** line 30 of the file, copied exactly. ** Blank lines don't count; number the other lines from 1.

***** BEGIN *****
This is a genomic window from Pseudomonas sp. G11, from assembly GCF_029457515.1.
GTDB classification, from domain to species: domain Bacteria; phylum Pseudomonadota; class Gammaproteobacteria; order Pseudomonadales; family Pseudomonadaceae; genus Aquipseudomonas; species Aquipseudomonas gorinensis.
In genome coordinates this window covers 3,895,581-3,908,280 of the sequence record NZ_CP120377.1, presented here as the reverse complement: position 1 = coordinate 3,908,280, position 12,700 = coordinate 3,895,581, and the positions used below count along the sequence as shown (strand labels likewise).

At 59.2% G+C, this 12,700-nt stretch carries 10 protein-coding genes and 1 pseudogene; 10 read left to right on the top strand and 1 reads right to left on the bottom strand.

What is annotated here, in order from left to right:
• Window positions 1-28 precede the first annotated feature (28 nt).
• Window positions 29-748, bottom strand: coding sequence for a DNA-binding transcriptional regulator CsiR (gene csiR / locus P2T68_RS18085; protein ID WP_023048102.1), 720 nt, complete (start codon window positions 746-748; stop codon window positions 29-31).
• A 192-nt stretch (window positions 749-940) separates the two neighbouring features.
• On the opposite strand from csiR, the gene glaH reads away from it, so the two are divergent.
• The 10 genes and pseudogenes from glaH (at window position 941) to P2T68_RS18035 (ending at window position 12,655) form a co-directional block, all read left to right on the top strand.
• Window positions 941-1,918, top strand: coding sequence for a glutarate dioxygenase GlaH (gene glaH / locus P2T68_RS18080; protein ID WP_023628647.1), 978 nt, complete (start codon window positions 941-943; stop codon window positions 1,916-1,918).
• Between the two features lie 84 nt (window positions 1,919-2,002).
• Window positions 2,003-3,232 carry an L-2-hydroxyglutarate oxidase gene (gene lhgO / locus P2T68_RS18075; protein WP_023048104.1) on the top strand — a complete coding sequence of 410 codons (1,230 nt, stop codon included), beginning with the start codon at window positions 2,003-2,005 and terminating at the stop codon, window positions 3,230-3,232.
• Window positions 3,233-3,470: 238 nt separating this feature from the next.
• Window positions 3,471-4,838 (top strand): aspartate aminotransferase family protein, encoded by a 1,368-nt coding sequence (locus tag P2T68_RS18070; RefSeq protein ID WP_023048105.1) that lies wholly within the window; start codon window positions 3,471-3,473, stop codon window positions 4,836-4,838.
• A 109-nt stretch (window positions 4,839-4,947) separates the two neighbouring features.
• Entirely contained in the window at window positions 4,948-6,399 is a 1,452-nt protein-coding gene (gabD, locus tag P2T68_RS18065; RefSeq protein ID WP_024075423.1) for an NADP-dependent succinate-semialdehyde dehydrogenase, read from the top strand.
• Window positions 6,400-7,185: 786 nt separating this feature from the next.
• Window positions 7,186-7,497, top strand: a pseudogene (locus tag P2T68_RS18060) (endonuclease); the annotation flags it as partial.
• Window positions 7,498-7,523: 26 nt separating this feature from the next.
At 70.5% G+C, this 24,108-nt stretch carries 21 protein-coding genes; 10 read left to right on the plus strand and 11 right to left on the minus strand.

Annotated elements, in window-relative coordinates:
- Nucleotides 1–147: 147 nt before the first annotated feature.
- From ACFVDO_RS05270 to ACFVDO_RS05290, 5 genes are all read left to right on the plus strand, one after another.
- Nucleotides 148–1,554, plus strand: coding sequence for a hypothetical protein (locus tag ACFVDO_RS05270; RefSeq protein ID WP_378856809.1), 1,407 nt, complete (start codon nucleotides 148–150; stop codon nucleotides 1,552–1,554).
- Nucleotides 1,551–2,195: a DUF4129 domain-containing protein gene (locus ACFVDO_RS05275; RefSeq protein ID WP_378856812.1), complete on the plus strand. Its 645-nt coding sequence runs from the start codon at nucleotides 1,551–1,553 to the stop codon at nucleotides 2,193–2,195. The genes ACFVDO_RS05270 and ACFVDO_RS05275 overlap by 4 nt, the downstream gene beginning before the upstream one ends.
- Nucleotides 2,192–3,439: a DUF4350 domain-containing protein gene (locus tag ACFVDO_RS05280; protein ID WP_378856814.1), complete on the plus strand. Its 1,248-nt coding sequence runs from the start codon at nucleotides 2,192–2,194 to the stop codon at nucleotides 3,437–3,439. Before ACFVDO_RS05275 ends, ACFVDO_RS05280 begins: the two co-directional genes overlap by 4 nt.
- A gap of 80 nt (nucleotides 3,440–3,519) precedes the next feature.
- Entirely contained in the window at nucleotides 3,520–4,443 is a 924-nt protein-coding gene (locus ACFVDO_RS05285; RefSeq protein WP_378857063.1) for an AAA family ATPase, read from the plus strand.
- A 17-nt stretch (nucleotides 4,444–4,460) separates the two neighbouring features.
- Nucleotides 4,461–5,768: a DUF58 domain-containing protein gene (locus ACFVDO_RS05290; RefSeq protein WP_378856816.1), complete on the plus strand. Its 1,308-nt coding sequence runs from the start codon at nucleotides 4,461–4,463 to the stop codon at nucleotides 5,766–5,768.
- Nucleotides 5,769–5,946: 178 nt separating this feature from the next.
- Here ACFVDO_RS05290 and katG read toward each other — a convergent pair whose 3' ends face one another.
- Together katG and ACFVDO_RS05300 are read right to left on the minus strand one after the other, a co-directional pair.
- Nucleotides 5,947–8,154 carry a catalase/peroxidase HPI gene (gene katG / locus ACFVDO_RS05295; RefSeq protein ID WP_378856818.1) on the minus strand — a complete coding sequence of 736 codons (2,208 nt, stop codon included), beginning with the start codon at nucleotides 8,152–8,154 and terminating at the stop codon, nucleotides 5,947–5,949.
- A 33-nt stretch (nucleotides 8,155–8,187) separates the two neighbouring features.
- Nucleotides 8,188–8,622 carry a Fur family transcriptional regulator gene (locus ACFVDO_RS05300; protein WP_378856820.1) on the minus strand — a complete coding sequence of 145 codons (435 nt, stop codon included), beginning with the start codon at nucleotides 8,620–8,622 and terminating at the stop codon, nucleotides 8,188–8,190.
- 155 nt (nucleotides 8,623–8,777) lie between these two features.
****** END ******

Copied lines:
- A 17-nt stretch (nucleotides 4,444–4,460) separates the two neighbouring features.